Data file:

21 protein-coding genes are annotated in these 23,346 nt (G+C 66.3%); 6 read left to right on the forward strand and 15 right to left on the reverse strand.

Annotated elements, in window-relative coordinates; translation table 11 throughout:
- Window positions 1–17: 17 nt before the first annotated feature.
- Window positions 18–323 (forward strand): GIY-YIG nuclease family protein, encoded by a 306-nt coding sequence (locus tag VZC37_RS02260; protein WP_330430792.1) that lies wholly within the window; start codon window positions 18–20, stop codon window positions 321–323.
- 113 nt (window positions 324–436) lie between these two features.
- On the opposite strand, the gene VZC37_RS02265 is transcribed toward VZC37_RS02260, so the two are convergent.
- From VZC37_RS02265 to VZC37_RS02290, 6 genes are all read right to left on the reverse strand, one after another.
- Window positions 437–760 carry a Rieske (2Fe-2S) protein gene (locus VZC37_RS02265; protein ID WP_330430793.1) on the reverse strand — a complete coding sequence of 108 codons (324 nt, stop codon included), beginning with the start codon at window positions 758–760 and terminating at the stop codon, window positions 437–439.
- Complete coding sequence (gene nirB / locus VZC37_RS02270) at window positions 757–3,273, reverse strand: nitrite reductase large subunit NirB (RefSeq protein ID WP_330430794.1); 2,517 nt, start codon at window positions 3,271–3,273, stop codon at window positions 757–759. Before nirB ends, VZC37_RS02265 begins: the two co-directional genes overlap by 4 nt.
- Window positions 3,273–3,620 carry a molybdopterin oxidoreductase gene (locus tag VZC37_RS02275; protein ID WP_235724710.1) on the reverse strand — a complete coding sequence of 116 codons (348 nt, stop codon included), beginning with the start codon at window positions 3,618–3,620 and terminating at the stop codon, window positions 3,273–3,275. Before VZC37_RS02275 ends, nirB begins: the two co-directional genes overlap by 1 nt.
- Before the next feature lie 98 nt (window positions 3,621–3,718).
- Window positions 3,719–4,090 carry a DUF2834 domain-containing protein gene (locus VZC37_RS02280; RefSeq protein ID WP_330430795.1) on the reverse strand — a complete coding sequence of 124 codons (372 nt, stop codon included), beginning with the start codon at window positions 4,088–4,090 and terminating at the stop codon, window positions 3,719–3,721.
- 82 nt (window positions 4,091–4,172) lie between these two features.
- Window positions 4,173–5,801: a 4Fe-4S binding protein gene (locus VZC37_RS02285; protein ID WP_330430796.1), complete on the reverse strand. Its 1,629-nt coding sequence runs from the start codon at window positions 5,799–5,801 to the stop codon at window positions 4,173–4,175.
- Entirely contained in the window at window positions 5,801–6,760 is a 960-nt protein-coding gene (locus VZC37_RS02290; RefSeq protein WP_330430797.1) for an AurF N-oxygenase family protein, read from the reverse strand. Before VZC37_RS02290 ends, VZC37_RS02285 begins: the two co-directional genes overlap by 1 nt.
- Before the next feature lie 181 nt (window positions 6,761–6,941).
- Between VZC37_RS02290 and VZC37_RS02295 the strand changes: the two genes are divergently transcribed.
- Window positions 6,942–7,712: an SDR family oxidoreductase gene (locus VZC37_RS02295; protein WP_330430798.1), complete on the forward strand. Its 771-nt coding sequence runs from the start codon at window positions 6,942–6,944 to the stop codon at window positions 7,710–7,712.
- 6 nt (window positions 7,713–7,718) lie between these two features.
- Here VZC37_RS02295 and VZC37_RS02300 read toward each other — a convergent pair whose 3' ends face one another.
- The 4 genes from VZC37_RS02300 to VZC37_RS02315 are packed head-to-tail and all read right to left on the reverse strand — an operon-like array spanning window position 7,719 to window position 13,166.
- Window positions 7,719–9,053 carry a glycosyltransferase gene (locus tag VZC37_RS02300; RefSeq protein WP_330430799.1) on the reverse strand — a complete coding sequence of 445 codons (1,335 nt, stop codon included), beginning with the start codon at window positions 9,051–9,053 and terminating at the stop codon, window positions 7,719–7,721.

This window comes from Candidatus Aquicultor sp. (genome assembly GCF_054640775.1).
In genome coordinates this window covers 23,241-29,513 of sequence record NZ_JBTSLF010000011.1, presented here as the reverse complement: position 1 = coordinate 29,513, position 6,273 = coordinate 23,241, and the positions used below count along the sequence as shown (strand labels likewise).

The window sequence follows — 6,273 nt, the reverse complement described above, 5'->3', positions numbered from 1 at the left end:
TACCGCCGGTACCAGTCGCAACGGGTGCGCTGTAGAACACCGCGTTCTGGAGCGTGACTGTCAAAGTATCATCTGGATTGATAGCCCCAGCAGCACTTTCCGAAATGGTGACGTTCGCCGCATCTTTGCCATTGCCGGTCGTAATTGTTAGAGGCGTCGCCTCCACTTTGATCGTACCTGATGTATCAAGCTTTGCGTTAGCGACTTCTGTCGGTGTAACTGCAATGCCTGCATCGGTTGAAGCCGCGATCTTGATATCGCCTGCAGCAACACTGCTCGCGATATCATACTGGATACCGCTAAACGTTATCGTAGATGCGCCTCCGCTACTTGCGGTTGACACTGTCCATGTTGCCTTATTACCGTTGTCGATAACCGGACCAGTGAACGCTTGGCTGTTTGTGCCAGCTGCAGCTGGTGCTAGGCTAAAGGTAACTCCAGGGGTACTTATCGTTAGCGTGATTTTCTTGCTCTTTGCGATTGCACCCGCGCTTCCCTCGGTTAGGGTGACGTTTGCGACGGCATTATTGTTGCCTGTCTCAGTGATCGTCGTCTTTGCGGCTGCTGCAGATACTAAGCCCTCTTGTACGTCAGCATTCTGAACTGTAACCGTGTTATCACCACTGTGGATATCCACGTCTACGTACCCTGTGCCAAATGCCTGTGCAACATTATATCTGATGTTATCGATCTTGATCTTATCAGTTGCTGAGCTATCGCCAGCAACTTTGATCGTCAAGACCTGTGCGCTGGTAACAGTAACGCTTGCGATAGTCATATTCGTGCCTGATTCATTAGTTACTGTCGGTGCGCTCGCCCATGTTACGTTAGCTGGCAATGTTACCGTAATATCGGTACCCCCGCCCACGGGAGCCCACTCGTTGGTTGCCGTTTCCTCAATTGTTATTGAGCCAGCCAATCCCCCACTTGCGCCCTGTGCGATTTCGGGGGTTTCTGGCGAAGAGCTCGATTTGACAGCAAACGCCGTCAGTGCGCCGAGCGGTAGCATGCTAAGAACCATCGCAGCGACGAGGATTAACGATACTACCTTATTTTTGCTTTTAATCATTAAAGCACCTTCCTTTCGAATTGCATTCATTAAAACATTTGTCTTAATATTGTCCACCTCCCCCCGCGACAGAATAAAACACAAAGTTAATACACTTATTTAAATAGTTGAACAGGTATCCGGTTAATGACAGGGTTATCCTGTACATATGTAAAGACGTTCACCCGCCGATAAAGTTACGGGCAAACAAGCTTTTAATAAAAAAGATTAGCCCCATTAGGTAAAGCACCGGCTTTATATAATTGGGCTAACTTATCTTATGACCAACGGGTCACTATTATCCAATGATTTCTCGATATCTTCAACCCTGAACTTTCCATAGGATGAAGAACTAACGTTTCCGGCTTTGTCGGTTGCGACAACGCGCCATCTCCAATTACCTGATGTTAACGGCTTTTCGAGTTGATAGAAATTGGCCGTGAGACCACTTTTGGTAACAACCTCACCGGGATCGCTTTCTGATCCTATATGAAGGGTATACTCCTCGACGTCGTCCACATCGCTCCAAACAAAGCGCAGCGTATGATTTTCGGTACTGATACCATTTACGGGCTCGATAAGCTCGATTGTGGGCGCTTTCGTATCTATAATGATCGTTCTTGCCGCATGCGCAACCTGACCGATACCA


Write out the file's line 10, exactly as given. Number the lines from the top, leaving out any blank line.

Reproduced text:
- Window positions 3,273–3,620 carry a molybdopterin oxidoreductase gene (locus tag VZC37_RS02275; protein ID WP_235724710.1) on the reverse strand — a complete coding sequence of 116 codons (348 nt, stop codon included), beginning with the start codon at window positions 3,618–3,620 and terminating at the stop codon, window positions 3,273–3,275. Before VZC37_RS02275 ends, nirB begins: the two co-directional genes overlap by 1 nt.